The new issue of the Journal of Roman Military Equipment Studies has arrived in Tirol. The two volumes published last year contained articles such as:
A study of the impact marks from catapult balls and sling bullets on the walls of Pompeii, presumably dating back to the Roman siege of the town during the Social War.
A project on Roman locking scale from Carlisle by David Sim and J. Kaminski which started with billets of specially-made wrought iron and ended in having a good bash at the armour with replicas of Roman weapons. This particular armour was sophisticated and effective, and the authors have many interesting insights into metallurgy and manufacturing process, including a time that their wish to ‘tidy up’ more than the original armourers did created a problem. I was left wishing that they had addressed some other issues, but I will put those below the fold.
A pair of articles on the reconstruction of Roman boots and their use on a march across the Brenner Pass. I enjoyed the contrasting perspectives of the shoe-wearers and the shoemaker-cum-archaeologist who made the shoes.
The latest volume includes things like:
Two examples of Roman lorica hamata squamataque preserved as a whole (rather than as loose scales or small clusters of scales), one of which was preserved with its linen liner. To my knowledge, this is the first archaeological evidence for mail with a lining in the Roman world.
A copper-alloy crescent (lunula) similar to those mounted on Roman battle standards from a layer dating to the first century BCE at Gurzufskoe Sedlo in the Crimea. Both the date and the location are worth noticing.
A set of silvered bronze saddle plates which ended up buried with a cow in the Meroitic kingdom of Kush.
An article by Jon Coulston on Roman archery which makes use of comparative evidence from outside the Roman world.
If that sounds like the kind of thing you want to read or support, copies are available here.
Ever since Darius’ inscription at Behistun was deciphered, scholars have puzzled why it is placed high on a cliff where nobody can read it and even the sculptures are difficult to see. Even the ledge on which the builders stood was chiselled away, so that visitors who wished to copy the inscription had to be lowered by ropes from above. A common answer is that he wrote it for the gods, but this does not really work. Darius specifically addresses future kings, and readers who might doubt his words, and includes the boilerplate blessing on those who preserve and proclaim his words and curse on those who alter or destroy them. He also says that after the inscription was composed copies were sent amongst the nations (paragraph 70 of the Old Persian version), and we have a copy in Aramaic from Elephantine on the Nile and a retelling by Herodotus which clearly draws on the official version of the story. Babylonian scholars often had copies of foundation inscriptions and other texts which were buried for posterity in their collections. While the copy at Behistun was placed where nobody could read it, the text which is preserved there clearly has specific mortal audiences which Darius was concerned about, and it influenced many people in the empire and beyond.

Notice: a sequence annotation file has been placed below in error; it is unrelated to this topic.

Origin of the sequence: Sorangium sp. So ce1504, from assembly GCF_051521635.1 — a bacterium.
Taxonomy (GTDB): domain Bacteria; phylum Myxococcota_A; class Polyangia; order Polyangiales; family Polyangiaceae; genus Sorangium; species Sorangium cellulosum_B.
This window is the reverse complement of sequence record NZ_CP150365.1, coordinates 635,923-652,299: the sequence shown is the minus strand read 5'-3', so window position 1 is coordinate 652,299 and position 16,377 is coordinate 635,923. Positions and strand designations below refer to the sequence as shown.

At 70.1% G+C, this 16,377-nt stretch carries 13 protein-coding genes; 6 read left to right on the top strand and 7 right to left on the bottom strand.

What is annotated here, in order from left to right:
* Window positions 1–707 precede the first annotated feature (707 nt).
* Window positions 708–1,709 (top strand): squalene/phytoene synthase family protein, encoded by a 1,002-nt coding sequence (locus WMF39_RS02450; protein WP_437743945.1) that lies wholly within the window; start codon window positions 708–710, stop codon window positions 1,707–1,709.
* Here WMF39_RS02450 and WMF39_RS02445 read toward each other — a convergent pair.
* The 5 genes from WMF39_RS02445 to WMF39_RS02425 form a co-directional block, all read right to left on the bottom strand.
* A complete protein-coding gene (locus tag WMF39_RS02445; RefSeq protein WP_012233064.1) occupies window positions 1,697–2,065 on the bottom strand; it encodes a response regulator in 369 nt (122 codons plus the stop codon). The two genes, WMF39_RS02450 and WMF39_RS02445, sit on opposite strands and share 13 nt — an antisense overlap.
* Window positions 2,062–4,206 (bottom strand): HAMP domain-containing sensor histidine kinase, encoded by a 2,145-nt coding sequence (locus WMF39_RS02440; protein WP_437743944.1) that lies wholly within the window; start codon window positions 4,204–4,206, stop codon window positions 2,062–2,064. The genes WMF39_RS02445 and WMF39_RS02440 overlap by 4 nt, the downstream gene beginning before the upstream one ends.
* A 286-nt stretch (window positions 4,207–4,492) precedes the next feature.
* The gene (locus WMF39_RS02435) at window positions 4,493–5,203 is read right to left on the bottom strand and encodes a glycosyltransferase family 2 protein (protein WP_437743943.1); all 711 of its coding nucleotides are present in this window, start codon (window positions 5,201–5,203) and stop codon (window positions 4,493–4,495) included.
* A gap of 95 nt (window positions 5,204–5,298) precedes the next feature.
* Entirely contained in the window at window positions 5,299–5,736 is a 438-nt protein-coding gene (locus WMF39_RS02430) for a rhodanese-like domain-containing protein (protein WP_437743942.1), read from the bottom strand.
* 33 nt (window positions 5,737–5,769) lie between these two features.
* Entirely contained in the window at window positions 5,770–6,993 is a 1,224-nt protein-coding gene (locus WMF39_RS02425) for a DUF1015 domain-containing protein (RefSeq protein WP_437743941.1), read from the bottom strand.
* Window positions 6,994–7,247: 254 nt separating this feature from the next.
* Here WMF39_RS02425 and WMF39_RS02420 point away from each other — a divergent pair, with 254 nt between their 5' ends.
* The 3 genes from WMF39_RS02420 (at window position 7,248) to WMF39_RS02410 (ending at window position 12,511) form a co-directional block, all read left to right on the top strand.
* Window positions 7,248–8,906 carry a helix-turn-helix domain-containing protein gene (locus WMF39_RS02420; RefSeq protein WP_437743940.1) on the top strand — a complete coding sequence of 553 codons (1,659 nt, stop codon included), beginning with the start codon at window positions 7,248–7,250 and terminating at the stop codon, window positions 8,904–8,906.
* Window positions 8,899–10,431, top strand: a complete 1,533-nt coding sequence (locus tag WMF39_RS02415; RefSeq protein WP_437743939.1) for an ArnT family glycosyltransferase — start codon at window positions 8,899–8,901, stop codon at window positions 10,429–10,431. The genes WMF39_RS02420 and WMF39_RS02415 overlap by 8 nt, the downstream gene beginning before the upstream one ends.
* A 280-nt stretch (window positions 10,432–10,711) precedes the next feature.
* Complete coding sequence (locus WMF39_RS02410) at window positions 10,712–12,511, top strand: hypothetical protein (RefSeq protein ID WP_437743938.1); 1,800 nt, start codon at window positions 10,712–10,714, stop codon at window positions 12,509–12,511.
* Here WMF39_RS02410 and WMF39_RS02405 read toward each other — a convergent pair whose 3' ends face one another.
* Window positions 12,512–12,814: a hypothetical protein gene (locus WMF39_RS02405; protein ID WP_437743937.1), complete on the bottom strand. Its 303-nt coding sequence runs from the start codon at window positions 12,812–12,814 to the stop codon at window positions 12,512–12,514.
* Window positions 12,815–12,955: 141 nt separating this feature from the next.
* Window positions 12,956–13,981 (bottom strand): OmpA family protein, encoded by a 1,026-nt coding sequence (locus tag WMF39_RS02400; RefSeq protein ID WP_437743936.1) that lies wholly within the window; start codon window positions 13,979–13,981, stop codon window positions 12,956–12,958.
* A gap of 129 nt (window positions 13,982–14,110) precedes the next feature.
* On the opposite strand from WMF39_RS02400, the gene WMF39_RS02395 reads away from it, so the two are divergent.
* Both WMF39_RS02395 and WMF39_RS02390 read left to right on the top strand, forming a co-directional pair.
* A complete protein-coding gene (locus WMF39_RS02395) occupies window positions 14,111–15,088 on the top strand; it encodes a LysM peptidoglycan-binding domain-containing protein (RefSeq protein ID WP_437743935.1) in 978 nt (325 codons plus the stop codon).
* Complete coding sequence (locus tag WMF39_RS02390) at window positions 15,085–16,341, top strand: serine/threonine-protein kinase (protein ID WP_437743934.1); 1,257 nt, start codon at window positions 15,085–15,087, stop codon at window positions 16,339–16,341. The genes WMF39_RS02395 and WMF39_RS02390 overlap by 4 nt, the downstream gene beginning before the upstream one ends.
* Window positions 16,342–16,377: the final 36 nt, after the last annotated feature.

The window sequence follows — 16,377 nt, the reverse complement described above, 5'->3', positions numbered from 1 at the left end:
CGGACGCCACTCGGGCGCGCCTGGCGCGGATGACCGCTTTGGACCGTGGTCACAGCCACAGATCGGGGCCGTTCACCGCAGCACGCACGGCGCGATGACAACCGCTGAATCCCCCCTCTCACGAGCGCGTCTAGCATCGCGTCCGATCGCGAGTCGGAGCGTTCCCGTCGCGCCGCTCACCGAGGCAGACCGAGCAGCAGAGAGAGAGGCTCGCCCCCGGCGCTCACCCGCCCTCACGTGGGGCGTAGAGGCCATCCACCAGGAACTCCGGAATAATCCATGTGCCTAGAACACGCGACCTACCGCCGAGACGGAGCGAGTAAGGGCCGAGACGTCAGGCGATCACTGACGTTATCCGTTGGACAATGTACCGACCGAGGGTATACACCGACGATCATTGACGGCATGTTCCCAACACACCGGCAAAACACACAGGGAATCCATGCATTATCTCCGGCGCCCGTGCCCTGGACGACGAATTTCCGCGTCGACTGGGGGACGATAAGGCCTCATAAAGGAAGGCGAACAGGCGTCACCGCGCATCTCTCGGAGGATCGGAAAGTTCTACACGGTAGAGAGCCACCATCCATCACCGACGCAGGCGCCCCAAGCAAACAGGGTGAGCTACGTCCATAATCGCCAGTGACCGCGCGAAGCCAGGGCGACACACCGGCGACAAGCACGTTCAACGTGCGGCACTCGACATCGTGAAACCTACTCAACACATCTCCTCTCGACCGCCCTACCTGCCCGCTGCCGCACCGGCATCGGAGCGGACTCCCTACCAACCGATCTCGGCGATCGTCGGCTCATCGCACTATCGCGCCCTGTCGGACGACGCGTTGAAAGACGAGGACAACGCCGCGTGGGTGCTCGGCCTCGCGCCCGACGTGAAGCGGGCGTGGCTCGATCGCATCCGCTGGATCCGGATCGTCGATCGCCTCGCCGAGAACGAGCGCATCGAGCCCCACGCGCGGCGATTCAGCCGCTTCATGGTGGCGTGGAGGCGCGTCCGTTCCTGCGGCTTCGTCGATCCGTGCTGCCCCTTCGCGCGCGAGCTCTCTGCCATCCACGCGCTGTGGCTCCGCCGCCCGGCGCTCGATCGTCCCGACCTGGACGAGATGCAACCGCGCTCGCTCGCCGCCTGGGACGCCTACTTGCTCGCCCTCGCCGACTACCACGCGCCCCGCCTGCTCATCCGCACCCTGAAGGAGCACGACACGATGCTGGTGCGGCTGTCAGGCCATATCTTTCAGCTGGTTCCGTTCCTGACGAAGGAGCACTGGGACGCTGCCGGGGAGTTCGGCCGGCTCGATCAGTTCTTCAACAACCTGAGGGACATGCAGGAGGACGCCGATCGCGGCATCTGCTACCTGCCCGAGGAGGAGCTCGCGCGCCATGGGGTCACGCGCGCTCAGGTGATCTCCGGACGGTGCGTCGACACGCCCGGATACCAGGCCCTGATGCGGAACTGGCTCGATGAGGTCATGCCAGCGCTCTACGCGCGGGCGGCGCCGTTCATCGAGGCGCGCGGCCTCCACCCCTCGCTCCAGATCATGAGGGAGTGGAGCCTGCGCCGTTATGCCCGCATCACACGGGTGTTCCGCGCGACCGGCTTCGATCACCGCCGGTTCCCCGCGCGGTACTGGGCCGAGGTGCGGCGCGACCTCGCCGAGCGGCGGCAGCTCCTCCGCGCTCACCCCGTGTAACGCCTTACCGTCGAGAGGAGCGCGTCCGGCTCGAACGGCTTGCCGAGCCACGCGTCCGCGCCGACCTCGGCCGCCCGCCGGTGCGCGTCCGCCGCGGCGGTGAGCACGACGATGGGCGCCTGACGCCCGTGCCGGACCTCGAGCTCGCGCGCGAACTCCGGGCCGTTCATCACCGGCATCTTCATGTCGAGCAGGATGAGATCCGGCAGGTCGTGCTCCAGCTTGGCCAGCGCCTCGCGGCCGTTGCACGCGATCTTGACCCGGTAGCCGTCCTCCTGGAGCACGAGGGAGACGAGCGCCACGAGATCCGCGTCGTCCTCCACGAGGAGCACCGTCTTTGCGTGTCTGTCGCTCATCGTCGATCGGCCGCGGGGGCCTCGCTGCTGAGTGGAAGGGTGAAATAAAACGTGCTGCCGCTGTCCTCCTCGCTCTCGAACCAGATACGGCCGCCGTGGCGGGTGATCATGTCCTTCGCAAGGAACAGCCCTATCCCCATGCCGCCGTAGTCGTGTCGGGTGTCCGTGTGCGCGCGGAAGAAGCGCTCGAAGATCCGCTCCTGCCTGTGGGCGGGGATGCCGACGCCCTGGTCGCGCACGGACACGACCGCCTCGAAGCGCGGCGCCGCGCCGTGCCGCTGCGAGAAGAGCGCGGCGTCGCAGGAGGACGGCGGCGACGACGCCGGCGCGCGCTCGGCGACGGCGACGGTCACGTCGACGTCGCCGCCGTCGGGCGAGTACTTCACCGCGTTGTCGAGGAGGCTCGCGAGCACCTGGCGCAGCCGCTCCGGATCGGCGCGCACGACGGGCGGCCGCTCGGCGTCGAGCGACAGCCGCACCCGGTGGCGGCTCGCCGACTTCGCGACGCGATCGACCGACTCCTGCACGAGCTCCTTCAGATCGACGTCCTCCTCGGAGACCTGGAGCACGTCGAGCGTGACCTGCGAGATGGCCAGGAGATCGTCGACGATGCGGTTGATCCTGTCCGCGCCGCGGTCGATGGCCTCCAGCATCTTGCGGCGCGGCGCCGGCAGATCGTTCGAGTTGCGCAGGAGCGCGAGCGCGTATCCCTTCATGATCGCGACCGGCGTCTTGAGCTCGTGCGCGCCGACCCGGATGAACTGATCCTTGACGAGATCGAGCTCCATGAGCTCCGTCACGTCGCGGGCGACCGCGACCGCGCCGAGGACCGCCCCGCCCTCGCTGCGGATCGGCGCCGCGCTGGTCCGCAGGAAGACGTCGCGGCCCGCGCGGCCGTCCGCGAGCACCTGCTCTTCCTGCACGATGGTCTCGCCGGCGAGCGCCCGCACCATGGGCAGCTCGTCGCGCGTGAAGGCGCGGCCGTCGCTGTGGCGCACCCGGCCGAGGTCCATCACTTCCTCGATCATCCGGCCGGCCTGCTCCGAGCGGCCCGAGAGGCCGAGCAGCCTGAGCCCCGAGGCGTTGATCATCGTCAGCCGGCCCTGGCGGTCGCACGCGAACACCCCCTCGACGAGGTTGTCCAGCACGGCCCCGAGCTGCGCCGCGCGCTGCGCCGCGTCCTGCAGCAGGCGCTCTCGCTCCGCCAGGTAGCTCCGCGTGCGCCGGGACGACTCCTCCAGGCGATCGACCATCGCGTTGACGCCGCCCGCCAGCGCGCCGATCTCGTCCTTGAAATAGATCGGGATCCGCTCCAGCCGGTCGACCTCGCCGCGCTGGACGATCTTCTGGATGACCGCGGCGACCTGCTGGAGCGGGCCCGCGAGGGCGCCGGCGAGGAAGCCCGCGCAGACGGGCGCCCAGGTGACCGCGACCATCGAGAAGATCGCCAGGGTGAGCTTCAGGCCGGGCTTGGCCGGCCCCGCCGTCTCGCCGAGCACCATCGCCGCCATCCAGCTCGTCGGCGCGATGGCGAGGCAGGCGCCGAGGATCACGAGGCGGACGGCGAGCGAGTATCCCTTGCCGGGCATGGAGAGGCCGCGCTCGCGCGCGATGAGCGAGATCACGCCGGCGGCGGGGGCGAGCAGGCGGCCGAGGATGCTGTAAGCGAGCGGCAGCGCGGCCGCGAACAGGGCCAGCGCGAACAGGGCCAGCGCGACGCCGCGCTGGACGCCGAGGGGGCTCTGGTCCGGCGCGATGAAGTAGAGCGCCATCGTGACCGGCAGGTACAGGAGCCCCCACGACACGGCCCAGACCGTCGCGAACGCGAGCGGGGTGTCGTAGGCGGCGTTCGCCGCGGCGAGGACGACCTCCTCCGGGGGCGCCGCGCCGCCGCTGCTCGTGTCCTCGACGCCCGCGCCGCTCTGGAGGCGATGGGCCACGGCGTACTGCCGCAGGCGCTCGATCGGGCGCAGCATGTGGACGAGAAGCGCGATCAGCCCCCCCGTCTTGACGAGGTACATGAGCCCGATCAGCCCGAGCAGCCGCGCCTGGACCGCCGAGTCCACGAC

At another place in Fars there is a tongue of rock overlooking a river with a fertile plain. On this tongue there is also a large relief carved into the rock about a hundred meters above the plain below. It was there long before Darius, although it is not clear that he was familiar with it like he was with some other rock reliefs.
As my chapter on war in the ancient near east before the Achaemenid period takes shape, I am reading books like Oscar White Musarella’s study of bronze and iron artifacts in the Metropolitan Museum of Art. As I do so, it occurred to me that I have something to add to my earlier post about monster-headed axes.
The first axe belongs to the sad collection of artifacts known as Luristan bronzes. The ancient people there deposited many fine bronzes in their tombs, and in the 1920s the locals began to dig them up and sell them on a large scale. Once enterprising smiths began to cast their own “Luristan bronzes,” and dealers began to market objects looted from other regions under the “Luristan” label, a great deal of knowledge was lost forever. However, this axe resembles finds with inscriptions from the 12th century BCE or excavated from a temple built at at Tschogha Zanbil in the 13th (although there are others in contexts 400 years younger). Have a look at how the blade is attached to the socket.